Finally I get to judge other people's barbecues in an official capacity

Grace Dent's invitation to the Kansas City Barbecue Society arrived this month

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'I'm going to take you from being an eater… to being an evaluater!" said an earnest man from Kansas called Wayne, hoping to transform me into an international £50,000-cash-prize barbecue competition judge. We peered, as one, into a Styrofoam carton filled with barbecued brisket. I am not great – under normal circumstances – at eating meat while pondering its origin. Let alone after spending two hours learning how brisket is the scraggiest, most collagen-filled section of the doomed cow it's been pilfered from. But with great power comes great responsibility.

My age – a sort of middle-life rebooting stage – is pushing me to do several things I'd previously railed against. Stuff like carrying an emergency cagoule, personalising my wheelie bin to avoid inter-neighbour skullduggery, owning expensive secateurs and now this: pissing off Morrissey, who I spent the late Eighties hoping to win as a best friend or husband. We'd hang around our garret overlooking Salford Lads club, I dreamed, being pithy and warming up Linda McCartney frozen foods.

But then the Kansas City Barbecue Society invite arrived this month. "Would you like to qualify as an accredited judge?" it said. Well, I thought, I've spent the last 25 summers judging people's barbecues. Why not up the ante? The Homebase decking, the cheap sausages which taste like pigs lips and Polyfilla, the naff koi ponds, the handsy husbands after three bottles of Whispering Angel rosé. I did all this on a completely untrained basis. It's not as if – due to reasons involving me owning a vagina – I'm ever allowed near the grill. At least now I can be officially in charge of "watching".

So, now I have a qualification. Show me your meat and ask me anything about mouthfeel and the bite-ability, sweet, sour and umami aspects of your pork-rib marinade. Don't even think of serving me verboten garnish items like kale, red lettuce or coriander, or I'll be forced to give your shambolic get-together a grade two for "inedible". I now know that the appetising smoky ring around a well-presented brisket can be faked with dye, and I can bore on, for as long as it takes you to call me an Uber, about types of charcoal and hickory wood.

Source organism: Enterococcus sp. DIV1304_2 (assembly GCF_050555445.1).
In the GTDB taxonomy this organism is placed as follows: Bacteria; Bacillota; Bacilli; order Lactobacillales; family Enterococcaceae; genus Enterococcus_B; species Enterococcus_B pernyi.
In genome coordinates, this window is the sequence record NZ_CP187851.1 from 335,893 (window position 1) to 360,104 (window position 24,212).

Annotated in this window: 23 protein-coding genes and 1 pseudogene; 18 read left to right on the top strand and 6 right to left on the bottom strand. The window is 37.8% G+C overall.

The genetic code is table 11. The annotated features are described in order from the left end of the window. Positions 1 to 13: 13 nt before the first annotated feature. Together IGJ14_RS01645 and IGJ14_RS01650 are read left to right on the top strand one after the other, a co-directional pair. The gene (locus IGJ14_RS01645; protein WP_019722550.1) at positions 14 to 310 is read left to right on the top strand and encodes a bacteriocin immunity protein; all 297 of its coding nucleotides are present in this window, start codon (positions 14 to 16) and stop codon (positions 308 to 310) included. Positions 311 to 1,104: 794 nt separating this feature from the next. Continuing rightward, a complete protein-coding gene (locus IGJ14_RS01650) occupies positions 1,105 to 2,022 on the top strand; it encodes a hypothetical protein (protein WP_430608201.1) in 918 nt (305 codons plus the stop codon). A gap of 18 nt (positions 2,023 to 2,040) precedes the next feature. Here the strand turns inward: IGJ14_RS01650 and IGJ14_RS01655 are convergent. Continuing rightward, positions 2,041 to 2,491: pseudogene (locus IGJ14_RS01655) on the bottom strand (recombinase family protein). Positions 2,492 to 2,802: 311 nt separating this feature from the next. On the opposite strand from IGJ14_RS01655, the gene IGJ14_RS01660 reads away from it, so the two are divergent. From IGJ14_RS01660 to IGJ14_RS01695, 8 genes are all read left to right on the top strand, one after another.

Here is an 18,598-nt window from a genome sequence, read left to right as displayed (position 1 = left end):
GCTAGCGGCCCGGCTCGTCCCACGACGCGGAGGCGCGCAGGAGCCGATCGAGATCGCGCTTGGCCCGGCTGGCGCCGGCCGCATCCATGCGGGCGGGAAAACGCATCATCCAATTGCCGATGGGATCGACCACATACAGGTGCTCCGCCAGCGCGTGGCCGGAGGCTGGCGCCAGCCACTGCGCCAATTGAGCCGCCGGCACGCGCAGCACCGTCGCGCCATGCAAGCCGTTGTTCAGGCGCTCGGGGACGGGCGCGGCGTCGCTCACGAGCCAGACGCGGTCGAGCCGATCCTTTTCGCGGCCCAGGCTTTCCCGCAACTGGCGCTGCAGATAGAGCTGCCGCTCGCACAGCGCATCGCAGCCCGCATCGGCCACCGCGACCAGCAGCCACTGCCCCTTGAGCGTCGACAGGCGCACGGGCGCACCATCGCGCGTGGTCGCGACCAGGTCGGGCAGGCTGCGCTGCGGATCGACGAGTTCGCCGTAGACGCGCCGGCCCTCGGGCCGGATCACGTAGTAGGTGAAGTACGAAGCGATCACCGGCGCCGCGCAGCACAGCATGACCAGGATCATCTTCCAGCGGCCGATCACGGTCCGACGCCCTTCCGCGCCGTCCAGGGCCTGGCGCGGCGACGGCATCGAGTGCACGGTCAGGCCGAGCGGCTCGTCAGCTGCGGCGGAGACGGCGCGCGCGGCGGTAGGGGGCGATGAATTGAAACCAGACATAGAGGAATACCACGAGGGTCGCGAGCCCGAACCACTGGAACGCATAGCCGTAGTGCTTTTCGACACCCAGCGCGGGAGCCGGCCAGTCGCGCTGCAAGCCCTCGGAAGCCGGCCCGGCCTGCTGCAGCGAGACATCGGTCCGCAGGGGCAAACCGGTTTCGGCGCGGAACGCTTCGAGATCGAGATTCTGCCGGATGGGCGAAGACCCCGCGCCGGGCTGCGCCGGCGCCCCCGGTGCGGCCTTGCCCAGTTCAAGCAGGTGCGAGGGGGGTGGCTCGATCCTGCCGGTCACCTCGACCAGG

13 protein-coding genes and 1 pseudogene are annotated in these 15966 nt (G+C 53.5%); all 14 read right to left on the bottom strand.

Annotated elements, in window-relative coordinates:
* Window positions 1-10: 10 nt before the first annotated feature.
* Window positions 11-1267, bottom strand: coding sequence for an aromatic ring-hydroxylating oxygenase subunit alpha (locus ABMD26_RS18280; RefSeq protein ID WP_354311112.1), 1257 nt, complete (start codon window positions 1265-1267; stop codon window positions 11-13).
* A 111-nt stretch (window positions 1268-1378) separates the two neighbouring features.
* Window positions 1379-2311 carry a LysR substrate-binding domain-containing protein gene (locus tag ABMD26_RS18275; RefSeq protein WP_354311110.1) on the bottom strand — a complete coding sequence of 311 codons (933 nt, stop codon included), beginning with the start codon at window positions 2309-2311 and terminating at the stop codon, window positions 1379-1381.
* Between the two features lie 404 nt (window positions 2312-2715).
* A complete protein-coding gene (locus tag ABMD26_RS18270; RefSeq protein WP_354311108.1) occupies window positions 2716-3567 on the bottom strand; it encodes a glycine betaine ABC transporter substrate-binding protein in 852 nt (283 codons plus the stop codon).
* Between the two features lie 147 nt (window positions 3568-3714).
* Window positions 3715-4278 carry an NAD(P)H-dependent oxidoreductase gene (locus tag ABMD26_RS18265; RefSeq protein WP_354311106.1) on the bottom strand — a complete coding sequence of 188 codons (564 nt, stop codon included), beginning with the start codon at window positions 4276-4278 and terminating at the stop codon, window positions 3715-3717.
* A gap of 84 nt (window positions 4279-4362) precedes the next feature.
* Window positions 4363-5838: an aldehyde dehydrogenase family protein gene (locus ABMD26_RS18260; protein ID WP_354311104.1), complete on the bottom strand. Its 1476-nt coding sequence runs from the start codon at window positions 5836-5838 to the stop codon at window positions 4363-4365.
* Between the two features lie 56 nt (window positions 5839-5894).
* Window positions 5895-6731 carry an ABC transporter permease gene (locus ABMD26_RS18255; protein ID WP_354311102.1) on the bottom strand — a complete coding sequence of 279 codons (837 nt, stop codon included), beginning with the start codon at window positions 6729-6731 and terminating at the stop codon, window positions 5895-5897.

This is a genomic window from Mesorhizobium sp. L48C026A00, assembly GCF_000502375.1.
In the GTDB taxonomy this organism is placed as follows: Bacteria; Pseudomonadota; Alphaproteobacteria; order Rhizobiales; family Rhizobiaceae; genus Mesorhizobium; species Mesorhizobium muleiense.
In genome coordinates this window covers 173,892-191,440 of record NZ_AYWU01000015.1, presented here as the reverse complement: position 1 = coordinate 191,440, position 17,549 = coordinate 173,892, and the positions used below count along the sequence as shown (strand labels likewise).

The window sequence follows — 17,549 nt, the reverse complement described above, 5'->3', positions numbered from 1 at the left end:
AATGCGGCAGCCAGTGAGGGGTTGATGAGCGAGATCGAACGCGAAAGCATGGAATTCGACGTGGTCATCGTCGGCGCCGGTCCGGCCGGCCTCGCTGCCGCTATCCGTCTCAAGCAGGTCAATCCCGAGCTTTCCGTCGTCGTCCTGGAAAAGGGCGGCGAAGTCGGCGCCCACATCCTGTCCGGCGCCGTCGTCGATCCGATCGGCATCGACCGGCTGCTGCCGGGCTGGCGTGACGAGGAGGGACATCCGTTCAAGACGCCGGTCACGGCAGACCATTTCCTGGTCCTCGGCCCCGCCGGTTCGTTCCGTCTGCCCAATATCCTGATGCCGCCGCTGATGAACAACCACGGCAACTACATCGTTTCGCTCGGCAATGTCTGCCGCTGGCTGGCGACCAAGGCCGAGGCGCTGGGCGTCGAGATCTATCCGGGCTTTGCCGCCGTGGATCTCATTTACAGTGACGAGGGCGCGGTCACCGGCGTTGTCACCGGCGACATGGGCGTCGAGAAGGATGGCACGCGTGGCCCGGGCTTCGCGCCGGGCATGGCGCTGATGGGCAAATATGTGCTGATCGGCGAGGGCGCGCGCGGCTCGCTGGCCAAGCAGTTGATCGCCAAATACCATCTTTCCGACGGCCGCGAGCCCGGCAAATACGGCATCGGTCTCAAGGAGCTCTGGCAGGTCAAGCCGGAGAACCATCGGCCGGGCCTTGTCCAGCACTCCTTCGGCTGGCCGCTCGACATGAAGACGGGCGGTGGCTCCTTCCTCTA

But it's not all about power. I mean, yes it mostly it is, but I've also got a side-eye on a suntan. The certificate means I can potentially fly the world officiating in this meaty sport. Don't laugh at these men, they take it very, very seriously. They can win thousands of pounds a year for the perfect pile of pulled pork. The barbecue fraternity is crying out for fresh faces in its judging ranks. The old ones keep dying. Can't say why, I'm no physician, but I wonder if eating up to 4lb of skin-on chicken and baby-back per contest keeps many of them in less than rude health?

One of my fellow officials at the competition I judged last Saturday resembled the planet Jupiter crammed into double denim: veiny, pockmarked and almost two and a half times larger than all of the other planets in his solar system. He's bound to be dead, I thought, by next August's big-money Caribbean cookout. All being well I'll be sitting in his chair.

The trick to staying alive is to learn to judge by only eating small amounts. When eight separate, high-quality, lovingly marinaded, crispy-skinned charcoal-smoked chicken thighs are presented to you, each one sticky with its chef's unique recipe of spices, soy sauce, molasses and so on, well, the trick is to eat almost none of it. Just a tiny sparrow's bite; mark down your score, before allowing another official to sweep it all into the bin.

As messages piled up on my iPhone appealing for funds, food and tents to help refugees in Calais and poor souls clinging to the side of Kos, I discarded hundreds of pounds worth of beef and chicken, in close proximity to a competitive hotdog eating competition which was in full belch. The winner ate six enormous 7-inch sausages slathered with around a litre of vivid yellow French mustard, encased in voluminous, spongy bread. A flurry of excited Brits cheered the hotdog munchers on. Next up was competitive chilli eating. I'm not certain how much chilli the winner transferred into his or her lower duodenum, although a conservative guess would be "a bathful".

It's not a vast mystery why so many who are starving and sick of sadness flock to Britain. Our troubles are relatively minor. "But don't you see?" I'd tell a sad-faced Syrian, "The council wouldn't give those at Number 43 a large recycling bin from Waltham Forest, so they've been taking mine. I had to buy stickers!"

We are a country where some people, as a weekend pastime, enjoy sitting in a field watching other people chuck meat with chilli beans down their necks until someone is sick. I keep hearing refugees will erode our culture. I can't help thinking the guy projectile vomiting chilli while the crowd cheered was helping with the erosion process a bit.